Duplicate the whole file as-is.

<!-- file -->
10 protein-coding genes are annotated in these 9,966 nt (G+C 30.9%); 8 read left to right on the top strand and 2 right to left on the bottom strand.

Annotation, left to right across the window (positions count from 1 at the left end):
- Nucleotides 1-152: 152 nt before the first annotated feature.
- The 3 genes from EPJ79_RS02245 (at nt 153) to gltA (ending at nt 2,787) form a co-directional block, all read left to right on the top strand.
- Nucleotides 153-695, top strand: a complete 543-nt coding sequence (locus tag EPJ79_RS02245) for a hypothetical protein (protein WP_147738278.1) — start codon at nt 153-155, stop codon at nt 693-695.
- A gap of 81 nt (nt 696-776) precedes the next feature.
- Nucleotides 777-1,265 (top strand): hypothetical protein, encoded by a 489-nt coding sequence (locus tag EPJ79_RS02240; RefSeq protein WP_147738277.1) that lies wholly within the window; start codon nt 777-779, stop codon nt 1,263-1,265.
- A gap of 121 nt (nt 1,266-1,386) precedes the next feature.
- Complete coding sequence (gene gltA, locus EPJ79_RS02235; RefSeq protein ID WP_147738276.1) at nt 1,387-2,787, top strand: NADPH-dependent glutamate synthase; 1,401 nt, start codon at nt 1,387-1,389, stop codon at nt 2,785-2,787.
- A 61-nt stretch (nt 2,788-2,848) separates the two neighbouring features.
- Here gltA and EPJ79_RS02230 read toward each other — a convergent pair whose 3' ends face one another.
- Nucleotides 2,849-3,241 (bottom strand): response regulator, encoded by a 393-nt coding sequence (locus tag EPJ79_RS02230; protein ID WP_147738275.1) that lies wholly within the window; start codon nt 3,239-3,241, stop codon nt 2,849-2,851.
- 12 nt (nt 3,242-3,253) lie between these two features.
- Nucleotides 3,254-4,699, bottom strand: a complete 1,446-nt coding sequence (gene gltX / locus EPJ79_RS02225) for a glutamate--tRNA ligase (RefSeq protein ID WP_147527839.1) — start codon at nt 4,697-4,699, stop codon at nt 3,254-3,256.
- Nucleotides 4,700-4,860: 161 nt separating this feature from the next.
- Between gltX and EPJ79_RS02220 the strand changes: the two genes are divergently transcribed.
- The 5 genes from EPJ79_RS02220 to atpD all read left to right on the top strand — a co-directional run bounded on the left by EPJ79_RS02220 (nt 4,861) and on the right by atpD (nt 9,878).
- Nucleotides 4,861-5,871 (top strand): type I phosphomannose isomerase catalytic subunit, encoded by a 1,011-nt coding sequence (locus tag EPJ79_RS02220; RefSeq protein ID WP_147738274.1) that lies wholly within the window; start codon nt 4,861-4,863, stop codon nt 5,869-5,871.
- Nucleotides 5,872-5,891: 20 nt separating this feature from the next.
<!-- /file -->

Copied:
10 protein-coding genes are annotated in these 9,966 nt (G+C 30.9%); 8 read left to right on the top strand and 2 right to left on the bottom strand.

Annotation, left to right across the window (positions count from 1 at the left end):
- Nucleotides 1-152: 152 nt before the first annotated feature.
- The 3 genes from EPJ79_RS02245 (at nt 153) to gltA (ending at nt 2,787) form a co-directional block, all read left to right on the top strand.
- Nucleotides 153-695, top strand: a complete 543-nt coding sequence (locus tag EPJ79_RS02245) for a hypothetical protein (protein WP_147738278.1) — start codon at nt 153-155, stop codon at nt 693-695.
- A gap of 81 nt (nt 696-776) precedes the next feature.
- Nucleotides 777-1,265 (top strand): hypothetical protein, encoded by a 489-nt coding sequence (locus tag EPJ79_RS02240; RefSeq protein WP_147738277.1) that lies wholly within the window; start codon nt 777-779, stop codon nt 1,263-1,265.
- A gap of 121 nt (nt 1,266-1,386) precedes the next feature.
- Complete coding sequence (gene gltA, locus EPJ79_RS02235; RefSeq protein ID WP_147738276.1) at nt 1,387-2,787, top strand: NADPH-dependent glutamate synthase; 1,401 nt, start codon at nt 1,387-1,389, stop codon at nt 2,785-2,787.
- A 61-nt stretch (nt 2,788-2,848) separates the two neighbouring features.
- Here gltA and EPJ79_RS02230 read toward each other — a convergent pair whose 3' ends face one another.
- Nucleotides 2,849-3,241 (bottom strand): response regulator, encoded by a 393-nt coding sequence (locus tag EPJ79_RS02230; protein ID WP_147738275.1) that lies wholly within the window; start codon nt 3,239-3,241, stop codon nt 2,849-2,851.
- 12 nt (nt 3,242-3,253) lie between these two features.
- Nucleotides 3,254-4,699, bottom strand: a complete 1,446-nt coding sequence (gene gltX / locus EPJ79_RS02225) for a glutamate--tRNA ligase (RefSeq protein ID WP_147527839.1) — start codon at nt 4,697-4,699, stop codon at nt 3,254-3,256.
- Nucleotides 4,700-4,860: 161 nt separating this feature from the next.
- Between gltX and EPJ79_RS02220 the strand changes: the two genes are divergently transcribed.
- The 5 genes from EPJ79_RS02220 to atpD all read left to right on the top strand — a co-directional run bounded on the left by EPJ79_RS02220 (nt 4,861) and on the right by atpD (nt 9,878).
- Nucleotides 4,861-5,871 (top strand): type I phosphomannose isomerase catalytic subunit, encoded by a 1,011-nt coding sequence (locus tag EPJ79_RS02220; RefSeq protein ID WP_147738274.1) that lies wholly within the window; start codon nt 4,861-4,863, stop codon nt 5,869-5,871.
- Nucleotides 5,872-5,891: 20 nt separating this feature from the next.